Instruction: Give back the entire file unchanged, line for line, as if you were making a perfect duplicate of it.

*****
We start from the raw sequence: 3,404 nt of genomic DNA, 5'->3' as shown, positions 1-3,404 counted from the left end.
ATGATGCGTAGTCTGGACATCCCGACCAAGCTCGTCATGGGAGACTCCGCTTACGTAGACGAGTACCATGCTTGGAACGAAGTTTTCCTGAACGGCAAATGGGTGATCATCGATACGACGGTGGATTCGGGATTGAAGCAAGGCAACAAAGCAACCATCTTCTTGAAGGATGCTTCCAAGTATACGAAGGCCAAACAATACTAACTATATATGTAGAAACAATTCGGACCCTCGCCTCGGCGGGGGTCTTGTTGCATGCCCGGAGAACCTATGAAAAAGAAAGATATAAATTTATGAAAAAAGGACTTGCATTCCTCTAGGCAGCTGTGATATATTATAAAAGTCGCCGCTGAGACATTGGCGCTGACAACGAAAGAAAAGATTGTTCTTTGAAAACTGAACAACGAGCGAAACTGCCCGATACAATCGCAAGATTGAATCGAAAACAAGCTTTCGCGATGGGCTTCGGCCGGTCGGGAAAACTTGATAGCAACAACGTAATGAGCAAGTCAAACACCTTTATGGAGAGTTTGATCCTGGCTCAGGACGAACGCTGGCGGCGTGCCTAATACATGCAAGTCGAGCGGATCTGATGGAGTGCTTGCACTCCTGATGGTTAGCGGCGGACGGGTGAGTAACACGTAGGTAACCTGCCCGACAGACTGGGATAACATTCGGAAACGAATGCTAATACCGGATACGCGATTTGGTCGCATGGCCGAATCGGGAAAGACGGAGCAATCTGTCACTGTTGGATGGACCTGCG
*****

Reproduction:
We start from the raw sequence: 3,404 nt of genomic DNA, 5'->3' as shown, positions 1-3,404 counted from the left end.
ATGATGCGTAGTCTGGACATCCCGACCAAGCTCGTCATGGGAGACTCCGCTTACGTAGACGAGTACCATGCTTGGAACGAAGTTTTCCTGAACGGCAAATGGGTGATCATCGATACGACGGTGGATTCGGGATTGAAGCAAGGCAACAAAGCAACCATCTTCTTGAAGGATGCTTCCAAGTATACGAAGGCCAAACAATACTAACTATATATGTAGAAACAATTCGGACCCTCGCCTCGGCGGGGGTCTTGTTGCATGCCCGGAGAACCTATGAAAAAGAAAGATATAAATTTATGAAAAAAGGACTTGCATTCCTCTAGGCAGCTGTGATATATTATAAAAGTCGCCGCTGAGACATTGGCGCTGACAACGAAAGAAAAGATTGTTCTTTGAAAACTGAACAACGAGCGAAACTGCCCGATACAATCGCAAGATTGAATCGAAAACAAGCTTTCGCGATGGGCTTCGGCCGGTCGGGAAAACTTGATAGCAACAACGTAATGAGCAAGTCAAACACCTTTATGGAGAGTTTGATCCTGGCTCAGGACGAACGCTGGCGGCGTGCCTAATACATGCAAGTCGAGCGGATCTGATGGAGTGCTTGCACTCCTGATGGTTAGCGGCGGACGGGTGAGTAACACGTAGGTAACCTGCCCGACAGACTGGGATAACATTCGGAAACGAATGCTAATACCGGATACGCGATTTGGTCGCATGGCCGAATCGGGAAAGACGGAGCAATCTGTCACTGTTGGATGGACCTGCG